Conversations From The Halls
Good Morning. While it is probably a safe bet that there aren't more than a handful of readers who noticed that I've been M.I.A. the last few mornings, I feel obliged to explain my absence. In short, I had a surgical procedure at the end of last week to repair a herniated disc in my lower back and I greatly underestimated the recovery process. Although it was an outpatient procedure, I should have known better than to think I'd be bright and perky again on Monday morning. Especially given the combination of pain killers, muscle relaxants and nerve drugs I had been prescribed. Thus, it will suffice to say that I haven't been feeling particularly insightful up to this point in the week.
But with the days flying by, I will admit to a fair amount of guilt creeping into my slightly "loopy" (yea, that's a medical term) brain for not spending enough time at my keyboard. So, while this morning's missive will likely be relatively brief and may or may not make much sense, I thought I'd give it a go.
I've had the pleasure of coming into contact with a fair number of medical professionals over the past week, many of whom made the mistake of asking me what I did for a living. First, I'd like to say a public thank you for these people because across the board, I was thoroughly impressed with their level of caring, service, and expertise. As such, when a nurse or an anesthesiologist asked for my input on the stock market, I tried my darndest to provide something of value - all in 90 seconds or less, of course.
If my exposure to the public over the last week is any indication, the main question that appears to be on people's minds these days is if the stock market can keep on keepin' on. Although John Q Public is notorious for coming late to the stock market's parties and has also over the years displayed a propensity to linger too long at the proverbial punch bowl, the folks I was chatting with had more schooling than I did. So, I found it interesting that the primary concern right now seemed to be whether or not another bear market might be lurking around the corner.
Given the brief amount of time allotted for my answer, I pointed out to those truly interested in a response that over my 30 years in the business, there had really only been three nasty bear markets - and that two of them had occurred in the last thirteen years. My first point was that contrary to recent history, the stock market doesn't make a regular habit of smacking people's portfolios around for losses approaching -50%.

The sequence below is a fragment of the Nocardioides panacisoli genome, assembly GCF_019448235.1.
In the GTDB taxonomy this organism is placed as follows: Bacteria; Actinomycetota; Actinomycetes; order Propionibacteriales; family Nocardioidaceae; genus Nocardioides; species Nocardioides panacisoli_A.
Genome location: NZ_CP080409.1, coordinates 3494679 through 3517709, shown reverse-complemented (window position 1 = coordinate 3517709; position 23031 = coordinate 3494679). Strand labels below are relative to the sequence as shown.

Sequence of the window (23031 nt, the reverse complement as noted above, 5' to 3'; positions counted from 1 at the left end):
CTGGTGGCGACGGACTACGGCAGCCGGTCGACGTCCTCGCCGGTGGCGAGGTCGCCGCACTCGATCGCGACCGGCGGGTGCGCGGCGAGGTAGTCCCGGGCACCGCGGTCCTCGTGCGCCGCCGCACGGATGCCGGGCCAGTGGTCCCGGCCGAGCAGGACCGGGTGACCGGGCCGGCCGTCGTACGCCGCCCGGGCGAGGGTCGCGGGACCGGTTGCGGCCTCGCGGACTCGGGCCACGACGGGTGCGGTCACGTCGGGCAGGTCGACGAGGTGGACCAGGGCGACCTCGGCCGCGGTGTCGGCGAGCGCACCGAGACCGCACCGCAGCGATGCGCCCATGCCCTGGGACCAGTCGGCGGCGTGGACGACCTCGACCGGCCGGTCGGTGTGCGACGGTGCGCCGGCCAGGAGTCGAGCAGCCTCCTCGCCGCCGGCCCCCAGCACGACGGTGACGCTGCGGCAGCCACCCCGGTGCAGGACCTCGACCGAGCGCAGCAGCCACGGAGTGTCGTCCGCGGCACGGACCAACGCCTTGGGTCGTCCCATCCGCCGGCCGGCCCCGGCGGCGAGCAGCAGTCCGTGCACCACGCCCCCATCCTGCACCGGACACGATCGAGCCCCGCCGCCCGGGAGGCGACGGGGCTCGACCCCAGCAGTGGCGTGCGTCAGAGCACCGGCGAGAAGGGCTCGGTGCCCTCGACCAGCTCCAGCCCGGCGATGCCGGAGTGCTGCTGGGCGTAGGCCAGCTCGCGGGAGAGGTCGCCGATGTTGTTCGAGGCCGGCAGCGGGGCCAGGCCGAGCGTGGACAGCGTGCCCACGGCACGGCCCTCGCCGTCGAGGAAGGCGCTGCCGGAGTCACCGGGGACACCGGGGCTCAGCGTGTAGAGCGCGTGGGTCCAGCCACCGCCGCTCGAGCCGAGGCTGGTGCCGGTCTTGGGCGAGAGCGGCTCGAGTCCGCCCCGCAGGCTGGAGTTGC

I suggested that the Tech Bubble and the Credit Crisis had each been unique events and neither were likely to be repeated any time soon. I also opined that if Europe hadn't kept interrupting our economic recoveries each summer over the past four years, we might be in a much better spot today. And finally, I pointed out that unless we see another crisis develop in the near term, stocks should be able to return to a more normal market cycle.
To the anesthesiologist killing time with me waiting for the surgeon to finish up his first patient of the day, this brought up the question of "what exactly is a more normal market cycle?" I suggested that stocks tend to advance for several years at a time with only modest corrections mixed in - just to keep us honest - and that big, bad, bear markets don't occur when everyone is looking for them. Therefore, I opined that another bubble wasn't likely to creep up on anyone in the near future.
If memory serves, the altogether too young doctor then wanted to know how high stocks could ultimately go. As you might expect, I said that I wasn't in the "crystal ball" business and that my job was to stay in tune with what the market is doing instead of flapping my gums about what I thought it ought to be doing. But, I did decide to go out on a limb and suggest that the market currently appears to be dealing with the idea that the economy may finally be turning the corner. I offered that if this was indeed the case, then stocks could receive a "hall pass" for a while longer as expectations can drive prices higher than they might otherwise deserve.
But just as I was about ready to offer up the usual caveats about the importance of risk management and staying on the correct side of the important trends, it was time to get the surgical show on the road. So, while we may have kept talking, for the life of me, I can't remember about what.
Publishing Note: I may or may not publish a report on Friday morning. But regular reports "should" return on Monday.
Turning to this morning... Fatigue may be the best word to describe what has happened to the rally over the past 24 hours. Although stocks had been climbing steadily higher, the 1700 level on the S&P appears to have suddenly become a resistance zone that the fast money has been selling into. And with the foreign markets all lower overnight, it appears that the sellers will be in charge again today at the open. However, strong tech earnings continue to buoy the NASDAQ.
Positions in stocks mentioned: none
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